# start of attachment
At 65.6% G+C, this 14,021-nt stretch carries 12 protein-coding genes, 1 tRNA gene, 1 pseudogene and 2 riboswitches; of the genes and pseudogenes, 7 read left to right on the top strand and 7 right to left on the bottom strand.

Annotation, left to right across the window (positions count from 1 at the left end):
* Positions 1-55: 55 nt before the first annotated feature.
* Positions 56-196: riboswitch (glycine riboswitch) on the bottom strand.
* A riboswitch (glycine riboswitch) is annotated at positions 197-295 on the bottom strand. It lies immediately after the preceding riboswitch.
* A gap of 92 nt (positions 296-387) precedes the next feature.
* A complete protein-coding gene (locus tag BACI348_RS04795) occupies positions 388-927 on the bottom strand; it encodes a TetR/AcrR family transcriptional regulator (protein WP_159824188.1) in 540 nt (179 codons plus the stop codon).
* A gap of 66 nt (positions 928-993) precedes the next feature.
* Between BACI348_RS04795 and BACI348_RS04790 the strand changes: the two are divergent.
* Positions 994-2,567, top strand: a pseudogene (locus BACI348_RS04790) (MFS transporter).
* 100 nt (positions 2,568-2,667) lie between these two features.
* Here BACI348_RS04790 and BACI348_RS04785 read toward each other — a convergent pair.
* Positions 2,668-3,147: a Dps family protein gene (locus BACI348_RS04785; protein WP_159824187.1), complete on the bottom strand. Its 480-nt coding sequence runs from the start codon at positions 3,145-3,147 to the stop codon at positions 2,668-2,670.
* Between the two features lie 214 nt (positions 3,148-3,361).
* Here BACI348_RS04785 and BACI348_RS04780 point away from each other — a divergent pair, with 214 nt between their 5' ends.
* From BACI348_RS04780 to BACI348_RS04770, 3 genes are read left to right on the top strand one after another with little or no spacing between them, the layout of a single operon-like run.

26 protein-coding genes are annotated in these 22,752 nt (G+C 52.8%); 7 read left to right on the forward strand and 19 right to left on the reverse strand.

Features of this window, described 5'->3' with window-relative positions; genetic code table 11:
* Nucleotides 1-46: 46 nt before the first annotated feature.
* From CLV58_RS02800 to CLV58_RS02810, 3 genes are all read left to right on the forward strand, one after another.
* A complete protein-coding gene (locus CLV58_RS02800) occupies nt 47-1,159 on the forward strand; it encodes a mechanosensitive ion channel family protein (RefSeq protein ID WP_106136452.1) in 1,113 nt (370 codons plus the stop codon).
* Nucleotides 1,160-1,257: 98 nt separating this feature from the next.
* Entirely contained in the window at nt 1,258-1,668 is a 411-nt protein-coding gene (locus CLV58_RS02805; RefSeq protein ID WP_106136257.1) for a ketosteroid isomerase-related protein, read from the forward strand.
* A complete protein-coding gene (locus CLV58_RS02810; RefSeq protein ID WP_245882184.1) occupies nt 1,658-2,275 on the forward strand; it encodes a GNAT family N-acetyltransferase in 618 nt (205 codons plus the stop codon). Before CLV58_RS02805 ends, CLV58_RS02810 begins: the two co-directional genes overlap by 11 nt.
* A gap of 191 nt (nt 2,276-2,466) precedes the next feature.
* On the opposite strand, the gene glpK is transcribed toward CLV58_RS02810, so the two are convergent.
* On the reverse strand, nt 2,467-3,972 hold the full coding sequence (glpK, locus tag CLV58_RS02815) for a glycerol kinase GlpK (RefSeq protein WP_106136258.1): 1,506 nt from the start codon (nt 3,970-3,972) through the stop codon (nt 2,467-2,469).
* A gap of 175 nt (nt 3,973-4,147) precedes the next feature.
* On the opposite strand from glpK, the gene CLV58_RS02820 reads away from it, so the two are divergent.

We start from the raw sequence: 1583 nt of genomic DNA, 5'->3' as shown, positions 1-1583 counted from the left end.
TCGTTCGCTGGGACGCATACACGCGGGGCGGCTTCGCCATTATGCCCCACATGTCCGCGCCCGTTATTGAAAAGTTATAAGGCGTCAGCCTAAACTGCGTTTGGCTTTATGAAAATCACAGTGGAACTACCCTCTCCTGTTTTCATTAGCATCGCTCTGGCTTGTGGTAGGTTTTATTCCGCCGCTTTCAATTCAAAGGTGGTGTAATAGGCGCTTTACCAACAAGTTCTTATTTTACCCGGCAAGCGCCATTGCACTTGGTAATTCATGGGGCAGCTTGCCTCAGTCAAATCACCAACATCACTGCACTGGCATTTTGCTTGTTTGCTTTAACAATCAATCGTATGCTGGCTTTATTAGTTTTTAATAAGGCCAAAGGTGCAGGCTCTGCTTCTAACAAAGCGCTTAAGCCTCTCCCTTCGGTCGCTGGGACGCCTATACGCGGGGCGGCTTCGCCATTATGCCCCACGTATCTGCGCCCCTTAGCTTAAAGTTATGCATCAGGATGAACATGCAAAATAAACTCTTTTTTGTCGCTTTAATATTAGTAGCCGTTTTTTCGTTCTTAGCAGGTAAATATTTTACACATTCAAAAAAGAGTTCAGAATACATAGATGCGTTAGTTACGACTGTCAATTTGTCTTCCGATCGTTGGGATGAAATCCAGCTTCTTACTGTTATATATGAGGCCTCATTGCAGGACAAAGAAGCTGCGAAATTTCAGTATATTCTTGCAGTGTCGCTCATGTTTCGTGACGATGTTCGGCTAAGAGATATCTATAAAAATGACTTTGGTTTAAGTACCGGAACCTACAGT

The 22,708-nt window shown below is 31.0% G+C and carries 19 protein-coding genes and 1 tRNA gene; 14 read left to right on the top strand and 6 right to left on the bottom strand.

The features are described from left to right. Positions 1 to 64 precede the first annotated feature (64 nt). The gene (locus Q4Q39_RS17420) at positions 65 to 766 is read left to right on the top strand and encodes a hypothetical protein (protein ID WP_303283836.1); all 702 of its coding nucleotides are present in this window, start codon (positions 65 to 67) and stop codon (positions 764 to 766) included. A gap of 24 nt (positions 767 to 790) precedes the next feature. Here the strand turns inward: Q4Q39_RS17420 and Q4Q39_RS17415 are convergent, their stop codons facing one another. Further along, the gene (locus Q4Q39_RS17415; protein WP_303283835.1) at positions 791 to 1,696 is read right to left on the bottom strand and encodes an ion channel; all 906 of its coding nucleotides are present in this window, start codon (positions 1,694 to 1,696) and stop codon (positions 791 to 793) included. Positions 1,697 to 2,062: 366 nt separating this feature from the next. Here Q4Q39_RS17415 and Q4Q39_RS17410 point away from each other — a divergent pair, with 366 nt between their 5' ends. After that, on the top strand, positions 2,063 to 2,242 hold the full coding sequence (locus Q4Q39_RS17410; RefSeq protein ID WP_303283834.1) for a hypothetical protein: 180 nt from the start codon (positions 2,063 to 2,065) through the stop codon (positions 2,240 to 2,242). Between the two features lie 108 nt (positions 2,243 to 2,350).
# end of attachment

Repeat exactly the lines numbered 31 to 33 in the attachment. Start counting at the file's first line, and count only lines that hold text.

TCGTTCGCTGGGACGCATACACGCGGGGCGGCTTCGCCATTATGCCCCACATGTCCGCGCCCGTTATTGAAAAGTTATAAGGCGTCAGCCTAAACTGCGTTTGGCTTTATGAAAATCACAGTGGAACTACCCTCTCCTGTTTTCATTAGCATCGCTCTGGCTTGTGGTAGGTTTTATTCCGCCGCTTTCAATTCAAAGGTGGTGTAATAGGCGCTTTACCAACAAGTTCTTATTTTACCCGGCAAGCGCCATTGCACTTGGTAATTCATGGGGCAGCTTGCCTCAGTCAAATCACCAACATCACTGCACTGGCATTTTGCTTGTTTGCTTTAACAATCAATCGTATGCTGGCTTTATTAGTTTTTAATAAGGCCAAAGGTGCAGGCTCTGCTTCTAACAAAGCGCTTAAGCCTCTCCCTTCGGTCGCTGGGACGCCTATACGCGGGGCGGCTTCGCCATTATGCCCCACGTATCTGCGCCCCTTAGCTTAAAGTTATGCATCAGGATGAACATGCAAAATAAACTCTTTTTTGTCGCTTTAATATTAGTAGCCGTTTTTTCGTTCTTAGCAGGTAAATATTTTACACATTCAAAAAAGAGTTCAGAATACATAGATGCGTTAGTTACGACTGTCAATTTGTCTTCCGATCGTTGGGATGAAATCCAGCTTCTTACTGTTATATATGAGGCCTCATTGCAGGACAAAGAAGCTGCGAAATTTCAGTATATTCTTGCAGTGTCGCTCATGTTTCGTGACGATGTTCGGCTAAGAGATATCTATAAAAATGACTTTGGTTTAAGTACCGGAACCTACAGT

The 22,708-nt window shown below is 31.0% G+C and carries 19 protein-coding genes and 1 tRNA gene; 14 read left to right on the top strand and 6 right to left on the bottom strand.

The features are described from left to right. Positions 1 to 64 precede the first annotated feature (64 nt). The gene (locus Q4Q39_RS17420) at positions 65 to 766 is read left to right on the top strand and encodes a hypothetical protein (protein ID WP_303283836.1); all 702 of its coding nucleotides are present in this window, start codon (positions 65 to 67) and stop codon (positions 764 to 766) included. A gap of 24 nt (positions 767 to 790) precedes the next feature. Here the strand turns inward: Q4Q39_RS17420 and Q4Q39_RS17415 are convergent, their stop codons facing one another. Further along, the gene (locus Q4Q39_RS17415; protein WP_303283835.1) at positions 791 to 1,696 is read right to left on the bottom strand and encodes an ion channel; all 906 of its coding nucleotides are present in this window, start codon (positions 1,694 to 1,696) and stop codon (positions 791 to 793) included. Positions 1,697 to 2,062: 366 nt separating this feature from the next. Here Q4Q39_RS17415 and Q4Q39_RS17410 point away from each other — a divergent pair, with 366 nt between their 5' ends. After that, on the top strand, positions 2,063 to 2,242 hold the full coding sequence (locus Q4Q39_RS17410; RefSeq protein ID WP_303283834.1) for a hypothetical protein: 180 nt from the start codon (positions 2,063 to 2,065) through the stop codon (positions 2,240 to 2,242). Between the two features lie 108 nt (positions 2,243 to 2,350).